A few weeks later, Putin published the final installment of his platform, titled “Russia and the Changing World” [ru], where he wrote the following:
“The distinction should be clear between free speech and normal political activity, on the one hand, and illegal instruments of ’soft power,’ on the other. […] [T]he activity of ‘pseudo-NGOs’ and other structures operating on external support, pursuing the destabilization of one or another country, is unacceptable. […] We believe that influence on domestic politics and the public mood in other countries should be conducted only in the open — allowing actors to take full responsibility for their actions.”
From words to deeds
In late March, less than three weeks after Putin’s re-election to the Russian presidency, an online petition emerged, calling for stricter controls on foreign-funded Russian NGOs. Hosted at www.podkontrol.ru [ru], the petition calls on the government to adopt “the Law on the Foreign Financing of NGOs,” and has collected over 20,000 signatures in a little over one week (with more still pouring in).
Endorsed by 13 “affiliate organizations,” the initiative enjoys the support of pro-regime political groups like the Anti-Orange Committee, Dmitri Rogozin’s ‘Congress of Russian Communities,’ and Alexander Dugin’s ‘International Eurasian Movement.’
Podkontrol.ru argues that it is proposing nothing more than a Russian version of Foreign Agents Registration Act (FARA), an American law requiring the registration of all individuals and organizations acting on behalf of foreign interests. Borrowing the same language Putin used in February, the site warns that Russia is the target of foreign “soft power,” and that “billions of dollars are spent [on soft power efforts] to undermine the integrity of [Russia], and the stability of its political foundations.”
To support such a claim, the authors cite Assistant Secretary Philip Gordon of the United States State Department, who said publicly in March 2012 that the United States had spent over $200 million in Russia since 2009 “to promote democracy, human rights, and civil society,” and that the White House has asked Congress for $50 million of additional funding. Podkontrol.ru’s proposed legislation is described as follows:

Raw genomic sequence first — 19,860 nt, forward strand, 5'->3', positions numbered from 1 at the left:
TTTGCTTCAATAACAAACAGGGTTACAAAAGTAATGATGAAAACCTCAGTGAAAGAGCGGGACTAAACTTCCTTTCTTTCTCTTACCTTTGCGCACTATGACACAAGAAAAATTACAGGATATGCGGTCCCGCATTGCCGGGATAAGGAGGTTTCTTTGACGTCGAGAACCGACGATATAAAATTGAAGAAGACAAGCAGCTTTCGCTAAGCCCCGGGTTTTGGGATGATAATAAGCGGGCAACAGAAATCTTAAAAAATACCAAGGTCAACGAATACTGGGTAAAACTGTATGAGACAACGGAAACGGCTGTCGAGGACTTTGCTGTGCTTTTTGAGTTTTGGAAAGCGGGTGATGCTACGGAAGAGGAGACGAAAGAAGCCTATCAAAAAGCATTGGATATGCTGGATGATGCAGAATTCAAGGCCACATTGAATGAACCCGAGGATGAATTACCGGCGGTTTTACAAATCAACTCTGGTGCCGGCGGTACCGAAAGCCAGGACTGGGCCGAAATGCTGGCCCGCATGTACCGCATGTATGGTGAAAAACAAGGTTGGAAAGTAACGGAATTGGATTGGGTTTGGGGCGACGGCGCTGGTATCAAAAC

“Staff members of organizations that receive money from foreign funds and agencies should be obligated to register with the Justice Ministry of the Russian Federation, as well as be subjected to a special audit by the tax authorities. There should be obligatory procedures for making information about the receipt of foreign funds and the sources of NGO staff earnings available to any citizen of the country, and published on the Justice Ministry’s website. In turn, all materials published by such organizations (regardless of the place they are published, whether on their own websites or in third-party media outlets) should be marked by special distinct signs.”
In the Russian blogosphere, one of the petition’s greatest advocates has been longtime anti-oppositionist blogger Stanislav Apet’ian (LJ user politrash_ru). In a March 26 post [ru] (roughly four days after the site appeared), Apet’ian first introduced his readers to Podkontrol.ru. Shortly thereafter, he followed up with a longer defense of the petition in an article [ru] for the onlinePublic Chamber Tribune, where he argued that existing transparency and reporting norms for Russian NGOs are too weak:
“[…] The mere fact that these reports are transmitted to the Justice Ministry clearly doesn’t mean that citizens can easily and understandably get informed, let alone ascertain by surname all the beneficiaries of foreign grants. […]“